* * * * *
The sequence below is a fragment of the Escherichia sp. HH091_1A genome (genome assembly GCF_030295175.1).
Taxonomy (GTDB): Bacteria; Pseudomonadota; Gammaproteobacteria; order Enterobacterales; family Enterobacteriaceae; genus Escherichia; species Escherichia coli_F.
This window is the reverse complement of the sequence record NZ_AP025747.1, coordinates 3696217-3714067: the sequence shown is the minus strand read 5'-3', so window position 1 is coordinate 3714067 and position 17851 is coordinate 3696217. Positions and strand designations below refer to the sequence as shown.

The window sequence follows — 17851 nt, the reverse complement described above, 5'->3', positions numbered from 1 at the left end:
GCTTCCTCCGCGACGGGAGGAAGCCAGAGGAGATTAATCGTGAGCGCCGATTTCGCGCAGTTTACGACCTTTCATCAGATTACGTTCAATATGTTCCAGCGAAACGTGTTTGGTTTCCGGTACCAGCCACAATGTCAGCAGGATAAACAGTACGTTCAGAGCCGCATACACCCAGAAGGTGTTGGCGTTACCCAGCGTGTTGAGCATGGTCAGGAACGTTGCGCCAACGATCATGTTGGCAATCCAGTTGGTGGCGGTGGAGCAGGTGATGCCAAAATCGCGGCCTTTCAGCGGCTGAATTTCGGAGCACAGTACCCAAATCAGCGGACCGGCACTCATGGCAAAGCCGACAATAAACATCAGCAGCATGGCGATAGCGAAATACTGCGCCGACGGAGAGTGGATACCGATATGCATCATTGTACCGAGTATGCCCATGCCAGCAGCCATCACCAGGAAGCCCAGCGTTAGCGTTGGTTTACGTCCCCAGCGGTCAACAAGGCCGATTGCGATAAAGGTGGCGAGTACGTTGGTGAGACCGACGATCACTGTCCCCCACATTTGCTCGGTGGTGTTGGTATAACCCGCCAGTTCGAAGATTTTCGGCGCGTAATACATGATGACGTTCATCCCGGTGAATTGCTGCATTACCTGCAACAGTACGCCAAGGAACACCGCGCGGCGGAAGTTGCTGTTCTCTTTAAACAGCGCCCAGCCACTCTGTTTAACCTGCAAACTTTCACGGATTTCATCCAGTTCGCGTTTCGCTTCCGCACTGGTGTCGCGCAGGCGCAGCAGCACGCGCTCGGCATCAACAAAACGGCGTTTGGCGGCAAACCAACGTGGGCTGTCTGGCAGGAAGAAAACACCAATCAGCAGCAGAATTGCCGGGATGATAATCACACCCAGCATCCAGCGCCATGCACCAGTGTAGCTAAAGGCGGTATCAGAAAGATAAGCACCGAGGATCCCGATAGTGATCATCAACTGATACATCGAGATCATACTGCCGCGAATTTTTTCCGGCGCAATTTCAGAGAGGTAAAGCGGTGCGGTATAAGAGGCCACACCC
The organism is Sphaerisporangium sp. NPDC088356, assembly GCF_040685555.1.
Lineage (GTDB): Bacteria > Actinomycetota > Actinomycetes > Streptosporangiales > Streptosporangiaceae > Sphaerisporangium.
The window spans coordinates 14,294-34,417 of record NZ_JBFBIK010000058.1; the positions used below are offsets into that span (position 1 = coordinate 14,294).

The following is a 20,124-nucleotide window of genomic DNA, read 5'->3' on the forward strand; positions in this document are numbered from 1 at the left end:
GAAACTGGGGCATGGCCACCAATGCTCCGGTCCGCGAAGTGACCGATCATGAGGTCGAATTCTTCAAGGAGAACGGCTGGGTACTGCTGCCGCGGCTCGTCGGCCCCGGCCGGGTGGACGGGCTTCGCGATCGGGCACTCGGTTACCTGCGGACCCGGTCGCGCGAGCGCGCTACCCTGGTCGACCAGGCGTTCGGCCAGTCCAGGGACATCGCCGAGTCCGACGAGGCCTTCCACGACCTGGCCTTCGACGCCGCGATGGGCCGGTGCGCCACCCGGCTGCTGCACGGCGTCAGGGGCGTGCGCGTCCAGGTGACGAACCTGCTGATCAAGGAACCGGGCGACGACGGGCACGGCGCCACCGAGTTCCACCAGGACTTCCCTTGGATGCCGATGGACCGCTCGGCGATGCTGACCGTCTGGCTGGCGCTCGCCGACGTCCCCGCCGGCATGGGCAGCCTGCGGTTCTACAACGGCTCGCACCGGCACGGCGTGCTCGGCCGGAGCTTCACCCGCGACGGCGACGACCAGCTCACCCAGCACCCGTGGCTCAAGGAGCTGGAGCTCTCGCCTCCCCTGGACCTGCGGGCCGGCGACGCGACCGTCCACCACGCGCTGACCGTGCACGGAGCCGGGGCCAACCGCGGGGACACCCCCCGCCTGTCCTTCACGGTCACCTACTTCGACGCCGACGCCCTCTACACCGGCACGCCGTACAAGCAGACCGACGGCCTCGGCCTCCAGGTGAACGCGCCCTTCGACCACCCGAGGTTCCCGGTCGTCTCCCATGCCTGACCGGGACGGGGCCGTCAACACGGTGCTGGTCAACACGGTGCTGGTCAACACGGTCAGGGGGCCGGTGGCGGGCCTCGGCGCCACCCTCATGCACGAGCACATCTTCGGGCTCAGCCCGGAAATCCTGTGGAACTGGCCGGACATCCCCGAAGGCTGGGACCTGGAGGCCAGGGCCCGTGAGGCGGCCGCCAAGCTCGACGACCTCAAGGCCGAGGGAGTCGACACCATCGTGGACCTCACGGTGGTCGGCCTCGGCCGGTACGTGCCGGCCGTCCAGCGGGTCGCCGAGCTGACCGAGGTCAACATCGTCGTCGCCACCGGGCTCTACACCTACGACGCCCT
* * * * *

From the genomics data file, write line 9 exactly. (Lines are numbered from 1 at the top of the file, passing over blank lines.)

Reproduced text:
The following is a 20,124-nucleotide window of genomic DNA, read 5'->3' on the forward strand; positions in this document are numbered from 1 at the left end: